The Kia Picanto was deemed the best deal for under R125 000, but scroll down and you will see many others worth considering.
The Kia Picanto was deemed the best deal for under R125 000, but scroll down and you will see many others worth considering.

BEST BUYS - Cars under R125 000

By IOL Motoring Staff Time of article published Jul 3, 2012

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Of the many questions we get asked as car journalists, one of the most common is "I'm not looking to spend a lot of money on a car - what should I buy."

In fact it's a question that numerous readers have posed and with the many cars available in the lower reaches of the market the buyer's task becomes all the more arduous because almost all of them look good on paper.

To help answer this dilemma we rounded up the car journalists from IOL and its sister newspaper supplements in The Star, Cape Times and The Mercury for some clarity.

And as much fun as it would have been to determine the winners in a heated pub debate or some crazy challenge, we let democracy shine by settling on a voting system in which each of the five journalists had 40 points to divide between no less than five and no more than eight cars.

Without further ado, here's what we feel are the six best buys for under R125 000:


The 1-litre Kia Picanto is undeniably the best sub-R100 000 car, but if your budget can stretch to R118 995 then the 1.2 EX is also well worth considering.

Regardless of model, the Picanto impresses with its cheeky styling, smart and well-built interior and above-average ride quality. It's also relatively spacious for a car of its size and boasts a 200-litre boot.

Performance ranges from merely acceptable in the 51kW 1-litre models to quite perky in 65kW 1.2-litre form. A downside is that in the models we drove last year, the steering was reluctant to self-centre. The base model also skimps on safety features, with just one airbag and no ABS, although it does have aircon, a CD/MP3/Aux/USB sound system and central locking.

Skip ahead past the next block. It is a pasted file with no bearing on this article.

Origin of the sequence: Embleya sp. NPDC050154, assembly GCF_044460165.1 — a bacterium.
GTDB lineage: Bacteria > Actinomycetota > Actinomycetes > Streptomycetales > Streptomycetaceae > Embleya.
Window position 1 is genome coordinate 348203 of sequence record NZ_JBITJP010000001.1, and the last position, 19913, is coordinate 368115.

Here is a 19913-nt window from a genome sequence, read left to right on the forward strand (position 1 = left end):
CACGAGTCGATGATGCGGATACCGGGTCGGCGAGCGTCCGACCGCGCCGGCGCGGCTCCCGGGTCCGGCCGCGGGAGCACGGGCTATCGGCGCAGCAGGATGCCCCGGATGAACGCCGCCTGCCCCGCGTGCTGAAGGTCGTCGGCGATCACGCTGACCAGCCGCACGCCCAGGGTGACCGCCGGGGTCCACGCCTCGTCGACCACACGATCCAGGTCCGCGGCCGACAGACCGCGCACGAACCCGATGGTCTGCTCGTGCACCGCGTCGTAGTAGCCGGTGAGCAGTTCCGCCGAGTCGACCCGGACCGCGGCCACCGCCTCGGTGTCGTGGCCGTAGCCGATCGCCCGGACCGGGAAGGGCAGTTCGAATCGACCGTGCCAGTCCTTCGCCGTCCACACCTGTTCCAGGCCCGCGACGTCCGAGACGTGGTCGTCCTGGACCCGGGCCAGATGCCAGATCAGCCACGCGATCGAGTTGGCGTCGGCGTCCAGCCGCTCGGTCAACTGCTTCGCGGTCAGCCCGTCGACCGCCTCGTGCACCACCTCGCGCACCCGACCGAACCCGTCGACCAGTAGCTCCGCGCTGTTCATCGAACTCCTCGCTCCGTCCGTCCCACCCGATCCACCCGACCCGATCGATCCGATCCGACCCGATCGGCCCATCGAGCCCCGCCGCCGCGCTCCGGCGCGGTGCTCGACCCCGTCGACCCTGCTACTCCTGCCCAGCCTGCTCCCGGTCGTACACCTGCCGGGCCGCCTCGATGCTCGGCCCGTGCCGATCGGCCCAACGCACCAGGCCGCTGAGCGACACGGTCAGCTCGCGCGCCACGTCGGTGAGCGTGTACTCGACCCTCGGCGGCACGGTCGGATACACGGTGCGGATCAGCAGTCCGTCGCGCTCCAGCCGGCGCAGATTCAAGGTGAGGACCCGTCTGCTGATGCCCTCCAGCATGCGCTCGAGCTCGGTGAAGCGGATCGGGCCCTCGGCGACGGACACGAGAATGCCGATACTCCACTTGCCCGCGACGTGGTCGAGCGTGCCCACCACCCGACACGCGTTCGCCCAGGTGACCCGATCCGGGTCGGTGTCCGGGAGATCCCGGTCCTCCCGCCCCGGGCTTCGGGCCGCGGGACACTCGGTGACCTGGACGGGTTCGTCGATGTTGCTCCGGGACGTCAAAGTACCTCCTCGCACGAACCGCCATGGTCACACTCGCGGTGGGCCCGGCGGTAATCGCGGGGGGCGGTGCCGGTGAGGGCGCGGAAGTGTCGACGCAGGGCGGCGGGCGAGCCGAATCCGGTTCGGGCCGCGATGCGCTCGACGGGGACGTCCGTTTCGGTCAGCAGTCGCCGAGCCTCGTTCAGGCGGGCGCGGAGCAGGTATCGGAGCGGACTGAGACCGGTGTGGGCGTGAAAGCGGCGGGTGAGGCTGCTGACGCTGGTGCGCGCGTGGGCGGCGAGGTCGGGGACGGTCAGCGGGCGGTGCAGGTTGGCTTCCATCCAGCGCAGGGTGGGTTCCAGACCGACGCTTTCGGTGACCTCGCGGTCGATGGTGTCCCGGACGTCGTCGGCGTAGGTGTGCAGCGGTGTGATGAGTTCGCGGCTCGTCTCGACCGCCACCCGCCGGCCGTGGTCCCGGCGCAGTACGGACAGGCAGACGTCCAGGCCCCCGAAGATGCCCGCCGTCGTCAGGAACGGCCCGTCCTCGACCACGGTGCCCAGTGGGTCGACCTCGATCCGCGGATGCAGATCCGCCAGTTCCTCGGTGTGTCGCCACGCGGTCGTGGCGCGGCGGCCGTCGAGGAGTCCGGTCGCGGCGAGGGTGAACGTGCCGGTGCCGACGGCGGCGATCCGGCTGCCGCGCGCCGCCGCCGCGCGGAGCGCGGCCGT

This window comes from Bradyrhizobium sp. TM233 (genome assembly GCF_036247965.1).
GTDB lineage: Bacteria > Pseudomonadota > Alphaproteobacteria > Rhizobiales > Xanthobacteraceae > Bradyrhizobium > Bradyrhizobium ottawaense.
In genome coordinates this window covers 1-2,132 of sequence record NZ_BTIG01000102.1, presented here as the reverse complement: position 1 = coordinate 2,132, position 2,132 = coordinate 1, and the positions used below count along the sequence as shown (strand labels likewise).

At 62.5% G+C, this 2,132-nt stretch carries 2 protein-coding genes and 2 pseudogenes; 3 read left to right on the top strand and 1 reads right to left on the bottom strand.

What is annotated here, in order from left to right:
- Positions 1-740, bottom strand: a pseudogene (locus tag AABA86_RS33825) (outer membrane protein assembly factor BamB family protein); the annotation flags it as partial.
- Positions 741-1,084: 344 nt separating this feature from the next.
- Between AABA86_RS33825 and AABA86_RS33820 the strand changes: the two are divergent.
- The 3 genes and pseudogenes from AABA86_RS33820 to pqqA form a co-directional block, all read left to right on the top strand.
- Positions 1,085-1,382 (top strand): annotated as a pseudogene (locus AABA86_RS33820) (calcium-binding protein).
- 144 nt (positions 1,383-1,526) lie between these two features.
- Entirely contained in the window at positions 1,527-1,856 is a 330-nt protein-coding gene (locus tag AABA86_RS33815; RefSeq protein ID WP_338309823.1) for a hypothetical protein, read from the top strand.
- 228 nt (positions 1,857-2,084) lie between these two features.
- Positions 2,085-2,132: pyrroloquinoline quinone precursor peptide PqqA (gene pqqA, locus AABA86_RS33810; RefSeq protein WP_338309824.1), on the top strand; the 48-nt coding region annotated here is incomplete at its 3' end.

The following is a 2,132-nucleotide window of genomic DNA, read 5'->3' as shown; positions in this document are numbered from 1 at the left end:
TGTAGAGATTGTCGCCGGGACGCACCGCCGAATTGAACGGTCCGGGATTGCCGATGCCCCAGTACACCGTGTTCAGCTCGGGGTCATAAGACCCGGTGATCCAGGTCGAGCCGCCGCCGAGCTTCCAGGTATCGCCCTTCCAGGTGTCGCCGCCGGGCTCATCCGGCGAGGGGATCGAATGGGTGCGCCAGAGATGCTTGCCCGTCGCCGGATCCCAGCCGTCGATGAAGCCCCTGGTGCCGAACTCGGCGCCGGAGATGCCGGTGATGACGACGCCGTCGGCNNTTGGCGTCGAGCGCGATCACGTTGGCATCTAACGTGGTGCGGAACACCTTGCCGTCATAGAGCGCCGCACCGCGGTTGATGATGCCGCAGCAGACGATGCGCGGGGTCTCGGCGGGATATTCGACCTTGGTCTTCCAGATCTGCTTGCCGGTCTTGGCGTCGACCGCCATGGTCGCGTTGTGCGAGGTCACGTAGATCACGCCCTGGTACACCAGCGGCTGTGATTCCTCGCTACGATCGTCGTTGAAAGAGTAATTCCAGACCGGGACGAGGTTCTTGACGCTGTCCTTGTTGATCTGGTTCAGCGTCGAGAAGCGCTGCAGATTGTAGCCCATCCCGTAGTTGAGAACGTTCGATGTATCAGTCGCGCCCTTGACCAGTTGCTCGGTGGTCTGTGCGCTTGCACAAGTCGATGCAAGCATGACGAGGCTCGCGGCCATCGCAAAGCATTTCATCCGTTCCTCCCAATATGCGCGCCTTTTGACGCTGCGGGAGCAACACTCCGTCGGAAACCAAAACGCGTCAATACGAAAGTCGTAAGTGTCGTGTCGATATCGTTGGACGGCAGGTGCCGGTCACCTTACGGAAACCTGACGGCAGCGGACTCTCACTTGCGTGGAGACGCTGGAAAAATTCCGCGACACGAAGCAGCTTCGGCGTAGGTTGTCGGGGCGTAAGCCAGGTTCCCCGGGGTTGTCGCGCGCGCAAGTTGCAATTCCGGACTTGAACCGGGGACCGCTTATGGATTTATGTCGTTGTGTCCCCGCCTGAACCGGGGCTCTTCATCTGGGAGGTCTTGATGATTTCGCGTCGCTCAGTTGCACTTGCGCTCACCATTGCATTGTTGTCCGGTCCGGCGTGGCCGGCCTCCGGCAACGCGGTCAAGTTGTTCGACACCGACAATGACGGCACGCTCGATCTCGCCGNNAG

The cherry on top is its five-year/100 000km warranty. You have to pay extra for a service plan, however, and intervals are set at 15 000km. EuroNCAP safety rating: 4 stars.



The locally-made Polo Vivo scores well for its spacious and high-quality interior. Step inside and it feels like a more expensive car, and the same impression is imparted by the ride quality and overall refinement.

Only 55kW 1.4-litre 16-valve models are available below our price cut-off and although its output sounds modest, and it's no fire cracker by any means, its 132Nm torque output ensures better real-world performance than you'd expect.

Prices start at R107 200 for a 1.4 three-door with next to nothing in it so your bet is the 1.4 five-door at R119 500, which comes with aircon, dual airbags and ABS but you'll have to find an extra R2250 for a radio and R1430 for an alarm and central locking. A service plan also costs extra (R7250 for 60 000km) and the warranty is only valid for three-years or 120 000km. Given that it's near identical to the previous Polo, its EuroNCAP rating should be four stars.


Like the Polo Vivo that it very narrowly lost out to here, the Figo is one of the more spacious cars in its segment because it's essentially a previous-generation B-segment car selling at A-segment prices.

The only sub-R125K model is the R118 670 1.4 Ambiente, which offers all the spec you really need - aircon, CD/Aux radio, central locking, dual airbags and ABS - but nothing on the extravagant side.